Your lighting is such that you could have that clam anywhere in the tank. Unless the tank is unusually tall, you could even put a clam on a flat rock, and settle that on the sand. I'd not worry about adjusting your existing light. That will only throw off the other inhabitants of your system.

    Dave
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    Master Reefer saxman's Avatar
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    hi Enrique,

    as Dave mentioned, it's safe to use a blade to carefully cut the byssal threads in order to relocate the clam. cut as close to the rock as possible, and go slowly.

    i've also CAREFULLY rocked clams over a period of time, which loosens the threads, but this is VERY tricky to do, and you run the risk of damaging the byssal gland if you get impatient, so use a blade if you can. sometimes it's necessary to use a combination of rocking and cutting to get the clam loose. just remember, if you damage the byssal organ, you'll most likely lose the clam.

    after you give the clam the once over, if you get a small piece of LR or a clam halfshell, let the clam attach to that, and if you ever have to move it again, all you do is move the halfshell or LR it's attached to.

    HTH
    Greg

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    Curious Reefer emora's Avatar
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    Thank you all for the comments.

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    Grand Master Reefer CarmieJo's Avatar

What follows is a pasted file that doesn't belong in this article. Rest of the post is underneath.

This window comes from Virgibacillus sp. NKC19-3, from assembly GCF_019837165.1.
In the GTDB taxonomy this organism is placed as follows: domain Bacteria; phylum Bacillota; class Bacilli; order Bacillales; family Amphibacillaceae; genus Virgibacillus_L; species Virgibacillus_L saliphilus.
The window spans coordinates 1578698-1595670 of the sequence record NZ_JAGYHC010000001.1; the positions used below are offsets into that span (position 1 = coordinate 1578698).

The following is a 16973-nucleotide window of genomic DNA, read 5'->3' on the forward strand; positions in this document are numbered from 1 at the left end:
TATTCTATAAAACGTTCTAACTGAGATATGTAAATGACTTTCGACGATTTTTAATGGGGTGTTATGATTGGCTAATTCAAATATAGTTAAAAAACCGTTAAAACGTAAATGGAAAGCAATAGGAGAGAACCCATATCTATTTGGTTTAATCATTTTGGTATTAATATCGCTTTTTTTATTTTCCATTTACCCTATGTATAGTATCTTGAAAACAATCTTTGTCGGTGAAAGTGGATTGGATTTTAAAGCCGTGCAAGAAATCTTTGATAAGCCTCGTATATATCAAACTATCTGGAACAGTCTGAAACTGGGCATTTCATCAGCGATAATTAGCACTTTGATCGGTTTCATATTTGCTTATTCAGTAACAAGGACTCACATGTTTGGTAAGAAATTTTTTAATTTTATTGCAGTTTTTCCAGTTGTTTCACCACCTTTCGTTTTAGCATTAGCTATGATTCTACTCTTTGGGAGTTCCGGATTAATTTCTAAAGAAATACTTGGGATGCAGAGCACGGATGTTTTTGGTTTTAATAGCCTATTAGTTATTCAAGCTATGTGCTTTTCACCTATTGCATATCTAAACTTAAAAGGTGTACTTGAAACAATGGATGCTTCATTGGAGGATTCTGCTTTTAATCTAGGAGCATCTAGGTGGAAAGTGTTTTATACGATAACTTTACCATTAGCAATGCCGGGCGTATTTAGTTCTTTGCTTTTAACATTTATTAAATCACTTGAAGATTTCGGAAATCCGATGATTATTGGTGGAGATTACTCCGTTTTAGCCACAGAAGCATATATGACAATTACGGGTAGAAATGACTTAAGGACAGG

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    Enrique,

    I wanted to let you know that I looked at your site tonight and think your tank is beautiful and the images are exquisite! I am slow when reading Spanish so I have not been through all your archives but I have really enjoyed everything I have looked at so far. I love my Penn Plax pumps that come on when the power goes out for exactly the reasons you mentioned. I was impressed with your DIY model.

    I am looking forward to working my way backwards through the archives and reading your articles.
    Carmie


    Only disasters happen fast!





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    Curious Reefer emora's Avatar
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    Thanks CarmieJo.

    I'm glad you like the blog.
    --------------------------------------------------------
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    J.Buffet

    ArrecifeMadrid

    I keep a 100AGA SPS dominated reef. Lighting is 250W MH in a Lumenarc-III reflector and IceCap ballasts,
    Tunze electronic & stream pumps, Deltec electronic return pump,
    Bubble King skimmer, Deltec CaRx and ZEOvit reactor. Running since March 05


    Link to my tank page on My Blog ArrecifeMadrid.com